[media-credit id=13 align=”alignnone” width=”300″][/media-credit][media-credit id=13 align=”alignnone” width=”300″][/media-credit][media-credit id=13 align=”alignnone” width=”300″][/media-credit]Wind gusts as high as 65 mph that swept across campus throughout the morning and early afternoon yesterday caused widespread damage to buildings, cars and trees and prompted Weber State University administrators to cancel afternoon classes.

The winds — which were clocked by a National Weather Service (NWS) station at 92 mph on Mt. Ogden and reached recorded speeds of 102 mph in Centerville — began early Thursday morning when a cold air mass from the northeast collided with a warm air mass from the South West, said Steve Rogowski, a NWS meteorologist. When the fronts met, the high pressured cold air rushed down the mountain and underneath the low pressured and fast rising warm air mass, creating the violent winds. The result was the most severe wind storm since 1999, Rogowski said.

A few minutes after 9 a.m., WSU administrators activated code purple — an emergency response messaging system — to advise students to stay inside because of flying debris. Code purple alerted students classes were canceled more than an hour later. Classes resumed at 4:30 p.m. at the Ogden campus but remained closed at the Davis campus because of power outages. All classes at the Davis campus have been canceled for today.

The wind bursts uprooted many trees — at least 17 — destroyed recently installed solar panels on the Shepherd Union Building’s roof and ripped off a large piece of roofing from the Stewart football stadium. One witness said the piece came off the roof and burst into hundreds of pieces that fell to the ground. Chunks of the roof as wide as four feet by three feet were scattered on the stairwell just North of the Marriott Health Building. Several police officers and facilities management personnel blocked the parking lot west of the stadium from pedestrian and vehicle traffic after the roof was peeled off until the winds subsided.

Three students sustained minor injuries from gusts, said John Kowalewski, director of media relations. Two students were blown off their feet in the A6 parking lot and suffered abrasions and one, a bloody nose. They were treated at the scene, Kowalewski said. Another student was struck by a door blown open by the wind near the Kimball Arts Building, Kowalewsksi said. He added this person might have been transported to a local hospital for precautionary reasons. At 5 p.m. Thursday, Kowalewski knew of no serious injuries.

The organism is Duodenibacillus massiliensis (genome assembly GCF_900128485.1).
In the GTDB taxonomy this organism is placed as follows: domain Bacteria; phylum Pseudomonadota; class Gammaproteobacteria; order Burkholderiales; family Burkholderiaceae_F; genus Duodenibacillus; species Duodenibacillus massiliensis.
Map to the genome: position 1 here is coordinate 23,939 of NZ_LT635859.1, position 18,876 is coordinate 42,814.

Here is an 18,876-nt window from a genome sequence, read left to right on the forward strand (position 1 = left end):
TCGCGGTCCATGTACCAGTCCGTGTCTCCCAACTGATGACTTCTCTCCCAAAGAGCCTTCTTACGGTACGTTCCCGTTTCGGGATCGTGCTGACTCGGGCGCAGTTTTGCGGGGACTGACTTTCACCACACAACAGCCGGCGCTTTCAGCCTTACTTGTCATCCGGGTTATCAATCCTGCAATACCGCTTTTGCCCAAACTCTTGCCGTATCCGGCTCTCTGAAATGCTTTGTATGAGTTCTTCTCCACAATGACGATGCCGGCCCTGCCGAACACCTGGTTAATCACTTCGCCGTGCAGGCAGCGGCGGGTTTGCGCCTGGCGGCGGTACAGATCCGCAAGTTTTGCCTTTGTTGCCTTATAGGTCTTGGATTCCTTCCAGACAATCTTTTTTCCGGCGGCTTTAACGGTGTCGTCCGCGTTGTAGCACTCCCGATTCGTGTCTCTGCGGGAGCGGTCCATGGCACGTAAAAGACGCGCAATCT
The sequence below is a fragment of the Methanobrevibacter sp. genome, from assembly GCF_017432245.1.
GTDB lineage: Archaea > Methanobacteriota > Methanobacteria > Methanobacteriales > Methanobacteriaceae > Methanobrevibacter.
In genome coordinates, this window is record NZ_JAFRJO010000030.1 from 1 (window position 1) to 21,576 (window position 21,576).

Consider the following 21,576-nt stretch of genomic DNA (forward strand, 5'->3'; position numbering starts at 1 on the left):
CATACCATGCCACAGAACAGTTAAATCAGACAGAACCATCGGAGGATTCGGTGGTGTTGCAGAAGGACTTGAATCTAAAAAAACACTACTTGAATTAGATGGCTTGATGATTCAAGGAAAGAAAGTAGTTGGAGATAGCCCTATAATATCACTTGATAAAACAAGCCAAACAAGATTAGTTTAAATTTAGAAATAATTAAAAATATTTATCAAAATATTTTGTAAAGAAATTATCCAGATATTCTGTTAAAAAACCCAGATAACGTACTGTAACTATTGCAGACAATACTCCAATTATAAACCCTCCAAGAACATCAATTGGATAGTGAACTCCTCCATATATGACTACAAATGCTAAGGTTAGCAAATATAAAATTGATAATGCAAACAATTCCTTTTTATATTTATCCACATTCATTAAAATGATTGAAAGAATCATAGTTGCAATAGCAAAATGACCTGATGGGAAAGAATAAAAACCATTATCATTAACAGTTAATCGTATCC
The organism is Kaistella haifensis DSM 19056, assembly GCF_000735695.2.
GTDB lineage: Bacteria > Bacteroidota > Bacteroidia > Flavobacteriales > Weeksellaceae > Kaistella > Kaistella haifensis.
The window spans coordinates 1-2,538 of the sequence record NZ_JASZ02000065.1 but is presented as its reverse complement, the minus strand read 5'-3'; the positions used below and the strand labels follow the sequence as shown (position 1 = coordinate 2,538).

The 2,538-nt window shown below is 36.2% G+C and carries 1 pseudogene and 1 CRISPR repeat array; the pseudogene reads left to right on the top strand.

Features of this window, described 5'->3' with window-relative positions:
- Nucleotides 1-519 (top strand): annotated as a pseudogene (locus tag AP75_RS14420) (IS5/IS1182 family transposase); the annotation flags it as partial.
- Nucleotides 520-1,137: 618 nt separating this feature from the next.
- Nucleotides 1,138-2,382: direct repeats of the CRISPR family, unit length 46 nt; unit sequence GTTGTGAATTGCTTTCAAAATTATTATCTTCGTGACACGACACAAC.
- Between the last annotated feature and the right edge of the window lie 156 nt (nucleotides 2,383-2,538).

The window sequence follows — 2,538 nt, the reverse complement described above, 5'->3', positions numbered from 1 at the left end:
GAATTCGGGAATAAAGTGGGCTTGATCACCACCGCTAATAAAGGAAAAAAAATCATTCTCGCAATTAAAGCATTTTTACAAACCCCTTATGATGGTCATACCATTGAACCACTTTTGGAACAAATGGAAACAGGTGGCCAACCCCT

“At this point in time, the fact that we have yet to hear of any significant injuries to members of our campus community is good news,” Kowalewskis said. “The safety and well-being of our students, our faculty and our staff is always of the utmost importance to Weber State. We had circumstances today that were very dangerous at times because of the nature of these wind gusts.”

The winds also knocked down at least three walls of new student housing being constructed north of Promontory Tower. The site was cluttered with debris and its north fence was blow down. Several windows in various buildings across campus shattered, and the Shepherd Union Building’s atrium was closed when sky windows broke and shards of glass fell to the ground. Kevin Hansen, associate vice president of Facilities Management, said volcanic rock used in the roofing of some buildings struck vehicles after it blew off.

Facililities Management crews spent the morning assessing the damage and clearing the most hazardous debris. In the late afternoon, they began clearing debris in earnest, cutting trees with chainsaws and piling damaged solar panels. WSU officials were still assessing the breadth of damage late Thursday and didn’t know what repairs would cost. Norm Tarbox, vice president for administrative services, said state insurance will cover most of the cost of repairs.

Crews only responded to incidents that presented a life safety hazard during the most severe stages of the storm.

“I will not put my people in a position where their life or their safety is at risk for a material object,” Hansen said. “It’s not worth it.”

More than 47,000 people across the Wasatch front were without power at 5 p.m., according to Rocky Mountain Power. The number of household outages had dropped to 26,000 by 9:30 p.m.

 

 

 

 

 

 

 

 

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